- Jennifer Middleton, MD, MPH
For most of the United States, next weekend marks the transition to Daylight Savings Time (DST), when we’ll “spring forward” an hour over the night of March 10 to allow for our dawns to start later and our daylight to last longer into the evening. While the pros and cons of DST continue to be debated, the health risks from disrupted sleep schedules certainly fall into the cons. Preparing in advance may help mitigate these negative effects.
Moving our clocks forward one hour may not seem like a big transition, but disrupted sleep schedules and sleep latency may last for at least a week afterward. An increased prevalence of heart attacks is noted in the United States the Monday after DST begins, as are an increased number of work-related injuries. A review of Australian suicide rates found an increase after DST arrives in the spring. Parents of young children, along with caregivers for developmentally disabled and cognitively impaired individuals, can struggle to transition their loved ones to a new time schedule.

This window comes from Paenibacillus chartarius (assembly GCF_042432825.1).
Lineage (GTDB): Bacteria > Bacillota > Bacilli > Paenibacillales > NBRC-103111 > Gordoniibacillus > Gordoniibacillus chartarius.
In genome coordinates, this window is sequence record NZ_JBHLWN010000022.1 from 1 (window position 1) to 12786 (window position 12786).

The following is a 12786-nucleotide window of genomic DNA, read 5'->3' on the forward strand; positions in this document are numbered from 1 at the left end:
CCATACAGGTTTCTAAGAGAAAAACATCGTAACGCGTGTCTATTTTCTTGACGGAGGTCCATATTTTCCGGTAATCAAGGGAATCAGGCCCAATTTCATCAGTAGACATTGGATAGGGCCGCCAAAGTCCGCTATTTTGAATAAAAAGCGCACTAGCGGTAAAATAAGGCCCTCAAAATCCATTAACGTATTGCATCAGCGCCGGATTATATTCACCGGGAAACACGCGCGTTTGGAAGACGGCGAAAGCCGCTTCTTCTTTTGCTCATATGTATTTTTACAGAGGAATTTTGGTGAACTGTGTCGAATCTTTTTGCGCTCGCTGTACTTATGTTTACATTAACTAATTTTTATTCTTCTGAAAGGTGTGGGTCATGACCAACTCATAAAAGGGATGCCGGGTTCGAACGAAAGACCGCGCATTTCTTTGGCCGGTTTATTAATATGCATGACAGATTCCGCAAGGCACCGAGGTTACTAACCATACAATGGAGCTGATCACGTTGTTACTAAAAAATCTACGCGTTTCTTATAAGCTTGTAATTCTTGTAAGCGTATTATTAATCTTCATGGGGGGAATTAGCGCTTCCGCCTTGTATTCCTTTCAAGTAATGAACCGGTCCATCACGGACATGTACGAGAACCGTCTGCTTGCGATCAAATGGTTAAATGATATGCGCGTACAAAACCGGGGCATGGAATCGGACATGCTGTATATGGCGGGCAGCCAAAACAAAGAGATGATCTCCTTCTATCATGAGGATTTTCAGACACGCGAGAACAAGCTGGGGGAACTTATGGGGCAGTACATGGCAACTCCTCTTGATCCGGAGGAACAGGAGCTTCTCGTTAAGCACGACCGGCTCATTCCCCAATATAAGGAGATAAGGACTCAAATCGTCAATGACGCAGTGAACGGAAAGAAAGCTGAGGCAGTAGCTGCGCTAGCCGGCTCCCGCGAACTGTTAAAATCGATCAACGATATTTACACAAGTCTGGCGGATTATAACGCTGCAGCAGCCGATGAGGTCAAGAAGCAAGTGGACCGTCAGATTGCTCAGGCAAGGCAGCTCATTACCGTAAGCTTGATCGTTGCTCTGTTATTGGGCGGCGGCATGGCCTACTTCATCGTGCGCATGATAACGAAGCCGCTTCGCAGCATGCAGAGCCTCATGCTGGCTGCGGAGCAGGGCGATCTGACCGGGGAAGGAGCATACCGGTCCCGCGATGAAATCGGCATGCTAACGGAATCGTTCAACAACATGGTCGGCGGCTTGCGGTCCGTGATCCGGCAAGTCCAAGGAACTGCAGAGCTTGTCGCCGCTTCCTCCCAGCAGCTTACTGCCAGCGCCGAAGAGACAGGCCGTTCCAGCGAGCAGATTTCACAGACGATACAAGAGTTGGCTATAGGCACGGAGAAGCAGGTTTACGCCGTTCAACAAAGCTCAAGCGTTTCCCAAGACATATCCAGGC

Sleep experts recommend beginning the transition at least a week prior to the official start of DST, gradually shifting bedtimes and wake-up times by 10-15 minutes every couple of days. Catching up any pre-existing sleep deficit before the DST transition can help, as can getting plenty of sunlight in the morning and dimming lights in the evening.
Emphasizing good sleep hygiene is also important, as reviewed in this AFP article on the “Management of Common Sleep Disorders.” Minimizing late day caffeine and alcohol use, along with evening screen time, can help improve sleep quality year-round. For children struggling with sleep issues, this AFP article on “Common Sleep Disorders in Children” provides guidance regarding age-appropriate norms and strategies. Both of these articles are in the AFP By Topic on Sleep Disorders in Adults and the AFP By Topic on Sleep Disorders in Children, respectively, each of which also include useful patient education materials.